The South China Sea (SCS) is a biodiversity hotspot, however, most biodiversity surveys in the region are confined to shallow water reefs. Here, we studied the benthic habitat and fish assemblages in the upper mesophotic coral ecosystems (MCEs; 30–40 m) and SWRs (8–22 m) at three geographic locations (Luzon Strait; Palawan; and the Kalayaan Group of Islands) in the eastern SCS (also called the West Philippine Sea) using diver-based survey methods. Mean coral genera and fish species richness ranged from 17–25 (per 25 m2) and 11–17 (per 250 m2) in MCEs, respectively; although none of these were novel genera/species. Coral and fish assemblages were structured more strongly by location than by depth. Location differences were associated with the variability in benthic composition, wherein locations with higher hard coral cover had higher coral genera richness and abundance. Locations with higher algae and sand cover had higher diversity and density of fish herbivores and benthic invertivores. Fishing efforts may also have contributed to among-location differences as the highly exploited location had the lowest fish biomass. The low variation between depths may be attributed to the similar benthic composition at each location, the interconnectivity between depths due to hydrological conditions, fish motility, and the common fishing gears used in the Philippines that can likely extend beyond SWRs. Results imply that local-scale factors and anthropogenic disturbances probably dampen across-depth structuring in coral genera and fish species assemblages.
As part of ongoing molecular phylogenetic work on the large Gesneriaceae genus Cyrtandra, new insights into the taxonomy and relationships of the Cyrtandra of Japan, Taiwan and Batan Island in the northern Philippines have emerged. Cyrtandra umbellifera is confirmed as a species with a distribution that includes both Taiwan and Batan Island. Cyrtandra yaeyamae is found to be distinct from the widespread C. cumingii, with a distribution that includes both the Ryukyu Islands in Japan and Batan Island.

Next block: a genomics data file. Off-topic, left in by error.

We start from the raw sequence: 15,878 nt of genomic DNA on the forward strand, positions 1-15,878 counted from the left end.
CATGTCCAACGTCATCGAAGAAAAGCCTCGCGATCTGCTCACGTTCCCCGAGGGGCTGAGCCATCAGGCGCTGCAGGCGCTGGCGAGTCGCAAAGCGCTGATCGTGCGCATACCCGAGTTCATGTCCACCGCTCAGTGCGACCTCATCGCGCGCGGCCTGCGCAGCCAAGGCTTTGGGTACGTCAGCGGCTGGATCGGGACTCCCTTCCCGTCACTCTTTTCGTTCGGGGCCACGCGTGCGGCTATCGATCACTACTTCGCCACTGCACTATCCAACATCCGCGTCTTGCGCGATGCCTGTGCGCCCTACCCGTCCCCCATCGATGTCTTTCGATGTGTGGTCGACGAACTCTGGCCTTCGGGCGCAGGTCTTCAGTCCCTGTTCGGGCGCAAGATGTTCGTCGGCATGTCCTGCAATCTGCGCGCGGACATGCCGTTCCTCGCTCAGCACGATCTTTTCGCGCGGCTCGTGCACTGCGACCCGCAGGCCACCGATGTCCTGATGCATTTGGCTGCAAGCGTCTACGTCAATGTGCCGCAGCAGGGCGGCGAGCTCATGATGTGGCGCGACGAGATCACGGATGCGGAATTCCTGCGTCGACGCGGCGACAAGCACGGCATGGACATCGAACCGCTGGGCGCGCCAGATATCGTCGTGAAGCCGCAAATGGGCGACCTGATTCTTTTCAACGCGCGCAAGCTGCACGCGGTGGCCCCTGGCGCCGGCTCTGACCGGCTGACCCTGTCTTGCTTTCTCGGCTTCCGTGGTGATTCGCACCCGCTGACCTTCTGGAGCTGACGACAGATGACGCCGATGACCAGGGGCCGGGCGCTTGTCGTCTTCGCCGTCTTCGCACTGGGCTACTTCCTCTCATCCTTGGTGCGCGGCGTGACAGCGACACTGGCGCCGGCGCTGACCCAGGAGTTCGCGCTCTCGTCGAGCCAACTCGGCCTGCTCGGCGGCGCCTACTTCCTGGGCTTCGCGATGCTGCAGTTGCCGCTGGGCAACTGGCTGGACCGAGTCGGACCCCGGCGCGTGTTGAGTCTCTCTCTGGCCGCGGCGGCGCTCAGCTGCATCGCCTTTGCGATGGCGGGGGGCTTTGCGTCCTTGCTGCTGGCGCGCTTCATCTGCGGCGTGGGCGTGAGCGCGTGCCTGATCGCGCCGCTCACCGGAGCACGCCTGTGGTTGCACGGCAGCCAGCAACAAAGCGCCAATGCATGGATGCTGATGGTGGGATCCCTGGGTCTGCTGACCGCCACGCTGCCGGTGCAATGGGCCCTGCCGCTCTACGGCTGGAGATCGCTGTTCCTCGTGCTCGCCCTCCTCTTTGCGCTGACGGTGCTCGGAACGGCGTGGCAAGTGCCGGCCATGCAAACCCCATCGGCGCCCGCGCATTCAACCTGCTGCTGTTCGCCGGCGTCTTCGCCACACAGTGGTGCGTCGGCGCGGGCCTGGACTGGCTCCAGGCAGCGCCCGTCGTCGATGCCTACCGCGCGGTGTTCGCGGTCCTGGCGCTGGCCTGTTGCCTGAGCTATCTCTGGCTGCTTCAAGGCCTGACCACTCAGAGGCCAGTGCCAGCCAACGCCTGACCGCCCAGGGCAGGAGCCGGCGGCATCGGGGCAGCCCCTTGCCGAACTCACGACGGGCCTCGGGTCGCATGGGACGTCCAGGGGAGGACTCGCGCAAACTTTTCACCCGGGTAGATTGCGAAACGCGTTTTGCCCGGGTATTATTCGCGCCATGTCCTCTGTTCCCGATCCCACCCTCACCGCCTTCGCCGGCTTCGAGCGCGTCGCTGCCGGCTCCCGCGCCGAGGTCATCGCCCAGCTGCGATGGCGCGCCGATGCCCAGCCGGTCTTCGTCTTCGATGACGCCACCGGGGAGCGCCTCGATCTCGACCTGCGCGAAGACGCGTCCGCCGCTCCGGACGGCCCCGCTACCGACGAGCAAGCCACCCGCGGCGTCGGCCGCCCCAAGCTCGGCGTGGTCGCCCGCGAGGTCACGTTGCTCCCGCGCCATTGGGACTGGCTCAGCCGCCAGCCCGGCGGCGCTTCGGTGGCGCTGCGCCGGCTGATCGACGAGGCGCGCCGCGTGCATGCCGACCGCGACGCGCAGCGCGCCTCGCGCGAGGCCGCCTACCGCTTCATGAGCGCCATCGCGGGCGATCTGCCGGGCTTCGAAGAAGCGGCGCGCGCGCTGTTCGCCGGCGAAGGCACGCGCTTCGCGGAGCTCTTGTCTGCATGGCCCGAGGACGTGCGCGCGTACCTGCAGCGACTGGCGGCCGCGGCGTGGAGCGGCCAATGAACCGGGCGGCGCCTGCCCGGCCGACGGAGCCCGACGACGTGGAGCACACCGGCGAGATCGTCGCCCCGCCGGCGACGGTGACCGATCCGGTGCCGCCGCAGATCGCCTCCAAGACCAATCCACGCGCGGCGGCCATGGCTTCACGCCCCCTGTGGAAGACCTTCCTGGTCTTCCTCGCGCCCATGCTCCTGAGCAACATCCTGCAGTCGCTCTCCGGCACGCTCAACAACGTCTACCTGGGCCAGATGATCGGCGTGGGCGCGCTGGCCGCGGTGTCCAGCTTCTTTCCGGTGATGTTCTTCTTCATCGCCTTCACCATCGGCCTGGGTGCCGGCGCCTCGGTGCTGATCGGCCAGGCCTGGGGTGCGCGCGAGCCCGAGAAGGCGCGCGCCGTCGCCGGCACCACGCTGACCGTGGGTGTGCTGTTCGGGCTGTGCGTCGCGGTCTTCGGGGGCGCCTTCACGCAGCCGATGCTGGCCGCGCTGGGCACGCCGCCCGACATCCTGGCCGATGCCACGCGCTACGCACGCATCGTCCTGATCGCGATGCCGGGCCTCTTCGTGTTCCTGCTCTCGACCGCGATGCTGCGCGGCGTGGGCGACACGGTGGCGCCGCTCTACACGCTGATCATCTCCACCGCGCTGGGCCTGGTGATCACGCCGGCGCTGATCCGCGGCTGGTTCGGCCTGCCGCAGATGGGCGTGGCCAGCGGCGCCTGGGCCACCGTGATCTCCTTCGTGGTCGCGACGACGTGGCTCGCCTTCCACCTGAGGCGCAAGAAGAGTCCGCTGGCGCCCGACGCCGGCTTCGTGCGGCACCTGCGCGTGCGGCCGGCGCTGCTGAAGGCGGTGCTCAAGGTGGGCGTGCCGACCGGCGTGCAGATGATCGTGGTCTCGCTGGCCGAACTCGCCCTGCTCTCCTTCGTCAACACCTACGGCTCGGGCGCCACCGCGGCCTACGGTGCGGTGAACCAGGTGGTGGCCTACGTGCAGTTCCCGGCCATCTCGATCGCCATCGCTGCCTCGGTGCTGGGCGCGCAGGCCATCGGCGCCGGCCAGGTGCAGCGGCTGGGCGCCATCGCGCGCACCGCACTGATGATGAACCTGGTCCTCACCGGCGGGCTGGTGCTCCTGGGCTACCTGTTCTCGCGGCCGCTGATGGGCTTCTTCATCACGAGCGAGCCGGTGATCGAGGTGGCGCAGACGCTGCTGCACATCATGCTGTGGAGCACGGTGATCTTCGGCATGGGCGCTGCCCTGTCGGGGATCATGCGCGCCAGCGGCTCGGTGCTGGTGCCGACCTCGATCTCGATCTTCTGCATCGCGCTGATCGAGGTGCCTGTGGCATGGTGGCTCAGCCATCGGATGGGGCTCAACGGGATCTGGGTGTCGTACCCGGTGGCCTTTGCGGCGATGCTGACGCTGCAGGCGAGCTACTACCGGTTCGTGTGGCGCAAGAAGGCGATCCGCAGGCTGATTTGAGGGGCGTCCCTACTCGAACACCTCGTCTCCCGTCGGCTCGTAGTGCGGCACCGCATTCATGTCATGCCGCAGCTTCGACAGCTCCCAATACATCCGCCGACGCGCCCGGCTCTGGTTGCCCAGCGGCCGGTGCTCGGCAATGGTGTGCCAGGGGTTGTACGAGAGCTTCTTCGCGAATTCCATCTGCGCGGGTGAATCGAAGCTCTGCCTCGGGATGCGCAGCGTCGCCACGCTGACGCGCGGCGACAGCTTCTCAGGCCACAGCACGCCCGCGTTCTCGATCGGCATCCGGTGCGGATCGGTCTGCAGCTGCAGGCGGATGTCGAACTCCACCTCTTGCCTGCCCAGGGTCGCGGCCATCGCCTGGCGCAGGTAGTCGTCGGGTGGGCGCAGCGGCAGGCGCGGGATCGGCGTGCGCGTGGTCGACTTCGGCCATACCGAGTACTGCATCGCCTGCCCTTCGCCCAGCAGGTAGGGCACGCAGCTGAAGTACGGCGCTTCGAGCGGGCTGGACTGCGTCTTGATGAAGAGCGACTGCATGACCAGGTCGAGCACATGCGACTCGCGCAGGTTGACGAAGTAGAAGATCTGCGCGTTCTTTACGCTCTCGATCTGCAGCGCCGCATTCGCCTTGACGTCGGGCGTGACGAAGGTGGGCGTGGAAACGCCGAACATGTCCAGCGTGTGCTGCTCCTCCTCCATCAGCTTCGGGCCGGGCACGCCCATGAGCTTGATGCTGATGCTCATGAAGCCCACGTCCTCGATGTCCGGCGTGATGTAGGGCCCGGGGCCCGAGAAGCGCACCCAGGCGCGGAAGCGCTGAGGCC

Perhaps the first thing to note about a forum on the subject of 1919 in Asia is how awkwardly the spatial frame of “Asia” maps onto the international history of that moment. To be sure, the postwar international conjuncture, which I have elsewhere called the “Wilsonian Moment,” had a revolutionary impact across Asia, perhaps more so than in any other world region outside of Europe. As the three preceding essays in this forum note, that year was a waypoint, and sometimes a launching pad, for a rush of novel or renewed revolutionary discourses, connections, and mobilizations in China, India, and Korea, as it was in other parts of Asia and of the world. These were all propelled by the accumulated material and ideological transformations of the years of war, transformation that imbued the moment with revolutionary potential and gave contemporaries a sense that the international order, its power structures and its norms of legitimacy, were uniquely malleable, amenable to concerted action. Indeed, 1919 was a moment in which the very idea of “Asia”—its spaces, the identities they attached to, and the solidarities that ran across and beyond it—was reimagined in ways that at once stitched it together and rent it apart.